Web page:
Before “paranormal romance” or “urban fantasy” existed as genres, there were occasional fantasies that just happened to be set in the real world and the modern day. They were pretty different from each other, and from the paranormal genres as they evolved, but they laid a layer of humus that became part of the topsoil from which those genres emerged. At the time, we didn’t know that, and we didn’t really know what to call these stories. Some of them were much closer to what was going to define the genres than others. Bull’s War For the Oaks (1987) had Sidhe playing in a rock band in Minneapolis. McKinley’s Sunshine (2004) had a vampire almost-romance. Charles De Lint also wrote a lot of things that led in this direction.
I first noticed this kind-of-subgenre in 1987 when I was working in London. I read Bisson’s Talking Man (1986), MacAvoy’s Tea With the Black Dragon (1983) and Megan Lindholm’s Wizard of the Pigeons (1986) all within a couple of weeks. Look, I said to myself, here are people who aren’t reaching back to Tolkien or to British and European folklore, they are doing something new, they are writing American fantasy!
Of course, everybody knows that Megan Lindholm is now Robin Hobb, but I was a big fan of her books before the name change.
Wizard of the Pigeons was what hooked me. The owner of the local SF bookstore handed it to me and I started reading. It begins:
“On the far western shore of a northern continent, there was once a harbour city called Seattle. It did not have much of a reputation for sunshine and beaches, but it did have plenty of rain, and the folk who lived there were wont to call it ’the Emerald City’ for the greenness of its foliage. And the other thing it boasted was a great friendliness that fell upon strangers like its rain, but with more warmth. And in that city, there dwelt a wizard.”
I still love that paragraph, but it no longer seems so charmingly, astonishingly odd as it did in 1987—when I locked myself in the bathroom at work because I couldn’t bear to put the book down. (This really is the only job I’m fit to be trusted with!) What I thought then was that this was a children’s book for grown-ups. In the children’s fantasy of my childhood, like Alan Garner and Susan Cooper, you had children in real places coming across the fantastic underlying the scenery of their daily lives and having adventures with it. I had not previously read anything intended for adults that had that feel—Talking Man and Tea With the Black Dragon were what I got when I asked for more.
Wizard of the Pigeons is about a wizard (called Wizard) who is a homeless Vietnam vet in Seattle. There are other magical homeless people there too, who he interacts with, as well as a magical enemy. The book is uneven and oddly poised between the fairytale and the everyday. It’s about Wizard wandering around Seattle having a day and at its best it is glitteringly brilliant. It falls down a bit when it’s trying to have a plot. Lindholm has held this balance better since in the Nebula nominated novella “Silver Lady and the Fortyish Man” (1989). But it succeeds in having a genuine fairytale feel and genuine fairytale logic while being both totally original and firmly grounded in the reality of Seattle.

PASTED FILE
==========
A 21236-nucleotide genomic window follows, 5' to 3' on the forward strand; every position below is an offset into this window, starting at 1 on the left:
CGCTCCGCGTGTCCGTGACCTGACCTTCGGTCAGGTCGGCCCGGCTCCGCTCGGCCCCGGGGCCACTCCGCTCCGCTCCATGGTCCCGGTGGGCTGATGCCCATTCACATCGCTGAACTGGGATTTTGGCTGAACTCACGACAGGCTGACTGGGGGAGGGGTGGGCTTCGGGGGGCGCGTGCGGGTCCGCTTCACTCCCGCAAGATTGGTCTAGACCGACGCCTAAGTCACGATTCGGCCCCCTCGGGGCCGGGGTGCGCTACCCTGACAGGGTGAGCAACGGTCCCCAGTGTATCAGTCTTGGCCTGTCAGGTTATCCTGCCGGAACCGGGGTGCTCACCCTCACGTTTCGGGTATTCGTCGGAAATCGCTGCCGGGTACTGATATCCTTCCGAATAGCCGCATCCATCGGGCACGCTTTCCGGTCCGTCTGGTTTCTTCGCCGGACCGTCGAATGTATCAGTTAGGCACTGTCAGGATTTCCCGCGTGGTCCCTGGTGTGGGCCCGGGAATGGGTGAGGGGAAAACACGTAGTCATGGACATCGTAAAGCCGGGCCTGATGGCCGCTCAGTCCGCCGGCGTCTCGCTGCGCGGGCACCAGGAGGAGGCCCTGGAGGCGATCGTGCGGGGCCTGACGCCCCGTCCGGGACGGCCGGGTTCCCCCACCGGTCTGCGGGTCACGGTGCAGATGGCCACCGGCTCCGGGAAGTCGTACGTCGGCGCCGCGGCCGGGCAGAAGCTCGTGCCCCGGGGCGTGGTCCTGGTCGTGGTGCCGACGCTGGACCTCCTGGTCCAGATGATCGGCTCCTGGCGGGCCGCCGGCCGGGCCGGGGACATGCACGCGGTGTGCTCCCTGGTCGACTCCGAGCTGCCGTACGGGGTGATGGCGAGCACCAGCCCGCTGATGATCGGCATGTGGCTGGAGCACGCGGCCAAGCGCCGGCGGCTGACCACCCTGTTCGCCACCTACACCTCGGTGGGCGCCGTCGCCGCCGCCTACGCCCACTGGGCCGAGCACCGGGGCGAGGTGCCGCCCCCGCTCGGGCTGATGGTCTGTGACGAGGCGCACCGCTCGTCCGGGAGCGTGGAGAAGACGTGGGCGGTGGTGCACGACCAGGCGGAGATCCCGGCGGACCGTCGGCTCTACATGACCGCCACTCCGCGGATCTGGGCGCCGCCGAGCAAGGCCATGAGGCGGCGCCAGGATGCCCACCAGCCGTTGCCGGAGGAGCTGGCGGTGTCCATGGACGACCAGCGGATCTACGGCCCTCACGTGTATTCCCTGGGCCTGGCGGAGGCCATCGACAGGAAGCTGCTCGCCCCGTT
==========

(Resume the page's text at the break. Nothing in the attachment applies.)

I have one problem with it that I didn’t have in 1987—these days I’m not comfortable with glamourizing the homeless and making their lives and problems magical. Back then I saw it as being like the wise beggars and tramps in fantasy worlds, and I suppose there’s no harm done if it makes people feel they’re giving spare change to someone who just might be magical. Still, now that homelessness is more of a problem I feel weird about the way Lindholm treats it here. I think I feel weirder because of being made really grumpy about this by Tepper’s Beauty, in which large numbers of the homeless are time travelers from the future sponging on our resources. Lindholm isn’t dismissive of the genuine problem in the same way.
This is early eighties Seattle, in which Starbucks was one shop. I expect people familiar with Seattle will find more things to notice—does the city still have a free ride area on the buses? I still haven’t been there. But I have no doubt that if I went there the street plan would be the way Lindholm says it is, give or take thirty years of evolution. I’ve never been to Seattle, but I could find my way around it the way I could Roke or Rivendell.
Jo Walton is a science fiction and fantasy writer. She’s published eight novels, most recently Half a Crown and Lifelode, and two poetry collections. She reads a lot, and blogs about it here regularly. She comes from Wales but lives in Montreal where the food and books are more varied.